Jacques Derrida–Teju Cole
In a video available on YouTube, you can hear Jacques Derrida explain why he didn’t allow his photographs to be taken or used in the public domain until 1979. He liked photography but not author photos, whose staging he found ridiculous and comic. He also wanted to be in control. Then Derrida appeared in a public debate and photographs of him started appearing—although, ironically (and yet appropriately), the first photograph to appear with his name under it showed only a friend of Derrida’s from the back “with a head that was completely bald.”
Teju Cole shares with Derrida more than the latter’s distrust of author shots. Cole, in what I think of as a Derridean fashion, wants to complicate an event or an articulation. “One of the gestures of deconstruction,” Derrida says, “is not to naturalize what isn’t natural, to not assume that what is conditioned by history, or institutions, or society is natural.” We are looking at scenes of the city—or cities, united in a binary relation, working together and also against each other; we are struck by what is the visual counterpart to a preliminary or a prior question; instead of a plain or transparent view of the city, we are confronted by a skein of knotted branches or metal stairways and beams.
Derrida lays out the principle in Memoires: For Paul De Man: “Deconstruction is not an operation that supervenes afterwards, from the outside, one fine day. It is always already at work in the work.”
Raghubir Singh–Teju Cole
Jaipur is desert; Kathmandu is mountain. In Teju Cole’s photos, we are not aware of the difference in altitude, because both cities share a horizon of badly laid-out electrical wiring. Both places have shuttered walls and share the air that is brightly striped with shadow lines. In both places men rely on two-wheeled animals for transport, though, in a pinch, the flat carrier over the back wheel, with horn-shaped supports, can accommodate a passenger. Nevertheless, women—and cows—mostly choose to walk.
Jaipur was the birthplace of the great Indian photographer Raghubir Singh. “I’m unembarrassable about influence,” Teju Cole has written in another context. Raghubir Singh is an influence. Particularly the Raghubir Singh who told an interviewer: “Making the edges clean makes the pictures too precious. This was understood by Degas and the Japanese scroll painters before the photographers.”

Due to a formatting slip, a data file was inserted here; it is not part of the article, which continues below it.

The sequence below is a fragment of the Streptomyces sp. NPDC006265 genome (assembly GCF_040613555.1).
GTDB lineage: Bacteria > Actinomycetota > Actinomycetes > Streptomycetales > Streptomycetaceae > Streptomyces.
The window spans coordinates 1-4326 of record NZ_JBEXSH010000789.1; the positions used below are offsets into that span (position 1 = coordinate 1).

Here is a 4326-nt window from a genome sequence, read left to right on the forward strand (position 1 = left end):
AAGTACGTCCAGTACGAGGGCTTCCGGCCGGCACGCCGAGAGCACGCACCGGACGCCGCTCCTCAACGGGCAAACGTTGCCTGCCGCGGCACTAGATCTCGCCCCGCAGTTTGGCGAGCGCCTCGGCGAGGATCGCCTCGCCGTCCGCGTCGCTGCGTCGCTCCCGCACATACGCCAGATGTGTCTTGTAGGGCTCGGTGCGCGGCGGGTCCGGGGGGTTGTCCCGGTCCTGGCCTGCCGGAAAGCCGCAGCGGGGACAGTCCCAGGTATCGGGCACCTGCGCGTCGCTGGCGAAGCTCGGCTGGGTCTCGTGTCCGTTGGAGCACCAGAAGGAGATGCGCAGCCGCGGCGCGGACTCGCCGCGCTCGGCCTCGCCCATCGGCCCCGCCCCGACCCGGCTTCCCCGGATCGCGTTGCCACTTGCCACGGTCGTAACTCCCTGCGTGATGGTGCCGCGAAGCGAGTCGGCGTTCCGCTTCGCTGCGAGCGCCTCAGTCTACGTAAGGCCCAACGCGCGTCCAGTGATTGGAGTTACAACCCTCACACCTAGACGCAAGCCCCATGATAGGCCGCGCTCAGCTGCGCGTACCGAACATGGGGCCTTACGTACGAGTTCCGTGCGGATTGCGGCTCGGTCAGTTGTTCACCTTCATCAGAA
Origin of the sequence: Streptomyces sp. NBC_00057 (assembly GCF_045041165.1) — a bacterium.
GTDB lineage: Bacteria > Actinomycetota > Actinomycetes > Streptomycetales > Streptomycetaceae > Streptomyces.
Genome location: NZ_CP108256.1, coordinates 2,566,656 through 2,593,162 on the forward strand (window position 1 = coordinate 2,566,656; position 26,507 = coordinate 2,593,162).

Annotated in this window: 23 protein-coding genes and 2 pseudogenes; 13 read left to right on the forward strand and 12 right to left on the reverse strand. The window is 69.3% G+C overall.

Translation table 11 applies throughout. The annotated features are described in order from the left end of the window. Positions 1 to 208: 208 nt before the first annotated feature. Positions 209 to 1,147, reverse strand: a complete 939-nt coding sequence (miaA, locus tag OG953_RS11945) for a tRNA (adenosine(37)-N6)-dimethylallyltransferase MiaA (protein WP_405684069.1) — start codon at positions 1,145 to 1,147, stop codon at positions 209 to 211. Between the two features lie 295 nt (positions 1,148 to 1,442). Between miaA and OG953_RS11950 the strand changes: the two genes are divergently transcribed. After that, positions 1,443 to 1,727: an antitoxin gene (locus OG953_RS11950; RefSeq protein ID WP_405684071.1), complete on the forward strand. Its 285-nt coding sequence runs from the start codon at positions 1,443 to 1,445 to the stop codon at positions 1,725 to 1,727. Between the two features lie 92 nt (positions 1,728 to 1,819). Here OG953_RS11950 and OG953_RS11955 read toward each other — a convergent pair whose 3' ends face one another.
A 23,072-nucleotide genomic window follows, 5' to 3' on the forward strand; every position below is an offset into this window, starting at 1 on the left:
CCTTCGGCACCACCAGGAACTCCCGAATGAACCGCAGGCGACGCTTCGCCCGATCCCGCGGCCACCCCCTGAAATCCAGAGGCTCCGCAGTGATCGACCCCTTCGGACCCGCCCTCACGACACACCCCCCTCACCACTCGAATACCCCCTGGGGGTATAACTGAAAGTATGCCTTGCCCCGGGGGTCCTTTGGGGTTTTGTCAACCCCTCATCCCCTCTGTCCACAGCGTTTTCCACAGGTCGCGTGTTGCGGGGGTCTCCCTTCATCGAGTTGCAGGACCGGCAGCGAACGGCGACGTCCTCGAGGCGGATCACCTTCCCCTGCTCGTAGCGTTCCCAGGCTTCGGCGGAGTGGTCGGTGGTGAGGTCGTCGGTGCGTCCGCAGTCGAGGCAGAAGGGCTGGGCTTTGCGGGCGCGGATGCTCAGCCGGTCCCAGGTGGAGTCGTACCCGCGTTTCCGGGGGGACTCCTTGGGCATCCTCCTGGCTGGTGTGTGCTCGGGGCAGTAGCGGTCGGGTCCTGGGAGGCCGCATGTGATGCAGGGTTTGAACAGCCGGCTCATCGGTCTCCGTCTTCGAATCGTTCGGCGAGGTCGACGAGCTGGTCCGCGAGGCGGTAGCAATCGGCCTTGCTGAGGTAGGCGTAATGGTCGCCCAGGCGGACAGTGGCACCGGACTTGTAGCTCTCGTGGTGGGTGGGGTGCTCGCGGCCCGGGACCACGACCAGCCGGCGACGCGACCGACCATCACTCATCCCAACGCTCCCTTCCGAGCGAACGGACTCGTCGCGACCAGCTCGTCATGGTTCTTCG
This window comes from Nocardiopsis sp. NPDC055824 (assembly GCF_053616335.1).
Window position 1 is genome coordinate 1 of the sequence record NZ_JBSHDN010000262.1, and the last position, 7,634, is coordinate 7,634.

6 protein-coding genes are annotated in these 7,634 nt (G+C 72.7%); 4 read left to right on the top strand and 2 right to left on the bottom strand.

Michael Ondaatje–Teju Cole
In Ondaatje’s The English Patient, the young woman Hana recalls a line from Stendhal: “A novel is a mirror walking down a road.” The novelist is a photographer. Here is Teju Cole in the “My Hero” column in the pages of the Guardian: “Michael Ondaatje’s work taught me how to be at home in fragments, and how to think about a big story in carefully curated vignettes. All his books were odd, all of them ‘unfinished’ the way Chopin’s Études are unfinished: no wasted gestures, no unnecessary notes.” In the pair of São Paulo–Palouse photographs, the images work as fragments, a common element of visual poetry uniting them, producing what Cole calls “a journalism of fleeting sensations.” This is the singing photojournalism—to quote Cole’s twinned phrase—“of the barely visible, of the barely important.”
Toni Morrison–Teju Cole
“The ability of writers to imagine what is not the self, to familiarize the strange and mystify the familiar, is the test of their power.” This was Toni Morrison, in her powerfully argued 1992 essay “Black Matters.” A skilled artist, especially one with a political bone in their body, will displace our assumptions. This is done to call into question our private prejudices, or sometimes to bring to the fore our fears. Look at the pair of images from Lagos and Tivoli. Quiet images, slightly mysterious, drawing the eye deeper into themselves. For some reason, when first looking at them, I thought of Julius in Open City: on a walk one afternoon, he sees men caught in a brawl and then, looking farther up the street, he sights “the body of a lynched man dangling from a tree. The figure was slender, dressed from head to toe in black, reflecting no light. It soon resolved itself, however, into a less ominous thing: dark canvas sheeting on a construction scaffold, twirling in the wind.” The next moment, I remembered Julius at an earlier point in the novel, as he sits seething in a cab with an African driver. They have had a tense conversation. “I was in no mood for people who tried to lay claims on me.”
New York–New York